[Interrelationship among nerve conduction velocity, amplitudes of compound muscle and compound nerve action potentials in diabetic neuropathy].No To Shinkei. 1999 Oct; 51(10):863-6.NT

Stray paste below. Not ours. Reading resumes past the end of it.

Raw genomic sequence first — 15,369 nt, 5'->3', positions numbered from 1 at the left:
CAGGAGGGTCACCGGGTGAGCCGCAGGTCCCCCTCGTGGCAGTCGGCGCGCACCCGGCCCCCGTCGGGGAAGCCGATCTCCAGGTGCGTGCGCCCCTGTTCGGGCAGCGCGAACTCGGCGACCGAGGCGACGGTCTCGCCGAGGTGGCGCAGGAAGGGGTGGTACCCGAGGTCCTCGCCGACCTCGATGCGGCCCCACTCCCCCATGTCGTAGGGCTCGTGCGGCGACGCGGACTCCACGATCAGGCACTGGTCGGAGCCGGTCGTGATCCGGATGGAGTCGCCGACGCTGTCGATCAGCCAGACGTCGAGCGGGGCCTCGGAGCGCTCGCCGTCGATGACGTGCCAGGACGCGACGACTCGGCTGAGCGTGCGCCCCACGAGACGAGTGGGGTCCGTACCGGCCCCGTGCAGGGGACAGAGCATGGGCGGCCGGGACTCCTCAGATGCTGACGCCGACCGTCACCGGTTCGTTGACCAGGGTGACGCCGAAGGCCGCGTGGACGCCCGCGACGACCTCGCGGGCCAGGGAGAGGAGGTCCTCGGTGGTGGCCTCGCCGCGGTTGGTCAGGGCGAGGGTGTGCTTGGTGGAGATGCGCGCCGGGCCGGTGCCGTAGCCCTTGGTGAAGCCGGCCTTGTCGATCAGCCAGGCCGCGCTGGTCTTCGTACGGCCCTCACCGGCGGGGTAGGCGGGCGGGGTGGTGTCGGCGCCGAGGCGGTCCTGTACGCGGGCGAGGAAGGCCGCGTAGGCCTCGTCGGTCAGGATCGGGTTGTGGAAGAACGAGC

In order to clarify the relationship among amplitudes of compound nerve action potential (CNAP), compound muscle action potential (CMAP) and nerve conduction velocity parameters, data of nerve conduction studies were analyzed in 102 patients with diabetes mellitus. In motor conduction studies CMAP amplitudes after stimulations at the distal nerve trunk, and the polyneuropathy index (PNI), a mean percentage of normal for 12 indices from 4 nerves concerning to the velocity or long distance latency, were evaluated. CNAP was recorded in the median and ulnar nerves from an intrafascicularly inserted microelectrode at the elbow after wrist stimulation. CMAP amplitudes were high in the median and ulnar nerves, and were reduced in the tibial and peroneal nerves. A close relationship was found between PNI and CNAP amplitudes. Among CMAP amplitude parameters tibial nerve, not median or ulnar nerves, had a good correlation with PNI and CNAP amplitude. Along with the progression of diabetic neuropathy, neuropathic signs or symptoms become conspicuous, and nerve conduction velocity drops as is expressed by the PNI level, which reflects the change in nerve conduction velocity in the upper and lower limbs. At the same time CNAP amplitude or CMAP amplitude in the tibial nerve decreases, but in nerves of the upper limb CMAP amplitude doesn't always decrease. So, tibial nerve is best among CMAP amplitude parameters in evaluating the degree of diabetic neuropathy. It is necessary to judge the degree of diabetic neuropathy after due consideration of these facts.